ISIS in Paris

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Arc de Triomphe

 

I’ve been thinking about Paris lately, ever since the attacks. I’ve been fortunate enough to visit the immortal city four times and like every other man before me who has ever been there, it made an indelible impression.

The first time I was so young, perhaps four or five, that all I really remember is Notre Dame, which had a profound effect on me: the rose window, the truncated towers, the statues and gargoyles, the smell of incense, the dim interior that emphasized the stained glass windows; all of it was etched into my memory so strongly that it is difficult now for me to separate Notre Dame from other famous cathedrals I was blessed to see while we lived in Europe. I still have, more than sixty years later, a small, inexpensive crucifix, a tacky little tourist item I fell in love with and that my parents bought for me there.

Notre Dame de Paris

Rose Window

 

The third time I went to Paris I was in my twenties (“Paris twenties,” as Hawley Truax wrote in his spectacular poem, Fistfuls of Balloons—see the blog of the same name on my website—though since he too put in quotes, the phrase may come from some other source) and it should have been the highlight of my life, to be young and footloose in the city of light and love and laughter. Unfortunately, that trip was made with someone I choose now not even to remember, and in any case I became so seriously ill that I spent most of that visit either unconscious or alternating between praying I wouldn’t die and praying I would. So I will dismiss that occasion as something that never happened.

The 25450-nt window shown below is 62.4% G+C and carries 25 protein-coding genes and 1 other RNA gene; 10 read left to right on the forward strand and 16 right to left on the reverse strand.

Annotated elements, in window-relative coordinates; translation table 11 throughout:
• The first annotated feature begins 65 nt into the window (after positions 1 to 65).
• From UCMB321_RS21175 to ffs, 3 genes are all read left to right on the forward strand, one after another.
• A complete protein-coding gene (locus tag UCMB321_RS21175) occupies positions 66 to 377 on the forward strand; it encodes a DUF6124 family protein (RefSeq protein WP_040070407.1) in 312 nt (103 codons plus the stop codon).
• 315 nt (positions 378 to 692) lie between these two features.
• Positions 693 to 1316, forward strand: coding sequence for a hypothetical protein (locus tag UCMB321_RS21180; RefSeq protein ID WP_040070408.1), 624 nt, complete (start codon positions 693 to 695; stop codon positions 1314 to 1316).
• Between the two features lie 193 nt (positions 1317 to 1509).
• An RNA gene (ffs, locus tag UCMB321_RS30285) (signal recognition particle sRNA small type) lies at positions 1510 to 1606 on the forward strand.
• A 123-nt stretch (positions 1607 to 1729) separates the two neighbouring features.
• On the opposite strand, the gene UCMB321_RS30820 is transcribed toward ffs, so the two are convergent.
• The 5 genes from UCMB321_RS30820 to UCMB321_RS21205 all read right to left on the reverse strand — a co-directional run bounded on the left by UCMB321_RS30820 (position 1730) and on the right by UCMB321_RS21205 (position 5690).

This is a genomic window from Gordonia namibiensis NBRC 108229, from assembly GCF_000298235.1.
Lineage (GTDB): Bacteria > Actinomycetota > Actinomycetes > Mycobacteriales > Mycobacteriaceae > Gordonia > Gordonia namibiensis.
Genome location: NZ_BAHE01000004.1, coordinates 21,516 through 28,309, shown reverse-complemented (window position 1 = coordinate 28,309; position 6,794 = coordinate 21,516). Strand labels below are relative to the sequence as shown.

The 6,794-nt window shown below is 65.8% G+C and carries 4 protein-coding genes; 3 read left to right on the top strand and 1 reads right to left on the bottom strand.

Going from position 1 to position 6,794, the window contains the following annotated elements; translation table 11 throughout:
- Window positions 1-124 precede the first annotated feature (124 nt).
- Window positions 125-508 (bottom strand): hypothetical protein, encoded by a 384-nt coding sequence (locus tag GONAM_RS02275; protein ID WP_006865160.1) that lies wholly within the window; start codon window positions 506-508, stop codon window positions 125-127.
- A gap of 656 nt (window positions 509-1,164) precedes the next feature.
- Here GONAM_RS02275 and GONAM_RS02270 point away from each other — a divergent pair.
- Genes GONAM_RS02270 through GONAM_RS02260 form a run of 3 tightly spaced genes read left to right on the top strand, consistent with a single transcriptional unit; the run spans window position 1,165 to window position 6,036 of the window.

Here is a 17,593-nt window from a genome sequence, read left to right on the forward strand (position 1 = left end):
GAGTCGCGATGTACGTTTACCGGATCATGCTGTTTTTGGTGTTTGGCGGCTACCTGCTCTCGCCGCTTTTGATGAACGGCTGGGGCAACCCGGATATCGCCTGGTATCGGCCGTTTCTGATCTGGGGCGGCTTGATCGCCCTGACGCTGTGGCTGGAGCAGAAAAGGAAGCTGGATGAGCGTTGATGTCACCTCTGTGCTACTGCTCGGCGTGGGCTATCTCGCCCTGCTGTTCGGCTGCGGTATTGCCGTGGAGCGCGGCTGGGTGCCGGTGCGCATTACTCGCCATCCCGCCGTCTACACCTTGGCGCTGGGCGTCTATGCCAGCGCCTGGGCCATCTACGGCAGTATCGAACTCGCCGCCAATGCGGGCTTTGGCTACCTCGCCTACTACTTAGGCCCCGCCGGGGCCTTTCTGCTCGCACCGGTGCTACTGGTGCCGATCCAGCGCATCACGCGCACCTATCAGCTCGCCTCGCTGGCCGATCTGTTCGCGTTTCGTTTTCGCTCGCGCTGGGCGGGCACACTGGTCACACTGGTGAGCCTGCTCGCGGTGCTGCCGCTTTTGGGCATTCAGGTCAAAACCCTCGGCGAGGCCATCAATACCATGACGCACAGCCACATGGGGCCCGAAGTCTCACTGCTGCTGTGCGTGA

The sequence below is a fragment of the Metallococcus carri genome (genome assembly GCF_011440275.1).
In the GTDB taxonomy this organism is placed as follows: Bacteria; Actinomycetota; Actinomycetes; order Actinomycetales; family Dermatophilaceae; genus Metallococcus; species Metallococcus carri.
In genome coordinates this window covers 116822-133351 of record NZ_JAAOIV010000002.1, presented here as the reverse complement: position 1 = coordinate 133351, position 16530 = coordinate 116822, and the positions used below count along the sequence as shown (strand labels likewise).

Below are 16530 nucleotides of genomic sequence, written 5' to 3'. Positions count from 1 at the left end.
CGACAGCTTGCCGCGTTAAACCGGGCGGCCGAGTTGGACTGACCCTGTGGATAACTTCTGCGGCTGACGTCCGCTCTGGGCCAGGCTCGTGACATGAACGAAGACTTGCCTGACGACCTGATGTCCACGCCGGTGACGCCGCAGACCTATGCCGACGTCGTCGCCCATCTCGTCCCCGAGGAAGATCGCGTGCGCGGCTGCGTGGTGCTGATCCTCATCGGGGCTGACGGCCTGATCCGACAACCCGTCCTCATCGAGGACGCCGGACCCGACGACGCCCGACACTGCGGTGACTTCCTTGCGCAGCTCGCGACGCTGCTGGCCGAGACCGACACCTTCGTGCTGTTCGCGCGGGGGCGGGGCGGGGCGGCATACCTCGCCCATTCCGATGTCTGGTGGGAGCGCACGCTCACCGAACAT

My last visit was in my late thirties and was for work, so my memories of all that is iconic about Paris are more limited: glorious and indelible, particularly the food, but limited by time and responsibility.

But it was the second trip that lingers. I was only thirteen or fourteen and my parents took us, my sister and me. My family was never poor, but we were never rich, either, and in an effort to save money and give us as much time there as possible, my father made arrangements for us to stay in the vacant apartment of some friend of his. The only other apartment on that floor was occupied by a professional model who was American, drop-dead gorgeous, and very sweet to a loathsome adolescent boy whose body was raging with hormones and barely under his control. My feet were much too big for the rest of me, and I had a pronounced tendency to trip and fall down while standing still. None of my clothes fit properly. My voice seemed to have developed a malicious sense of humor and betrayed me at every most inopportune and embarrassing moment. But there she was in the apartment next door, beautiful and good-humored, joyous and compelling, very much like the city itself.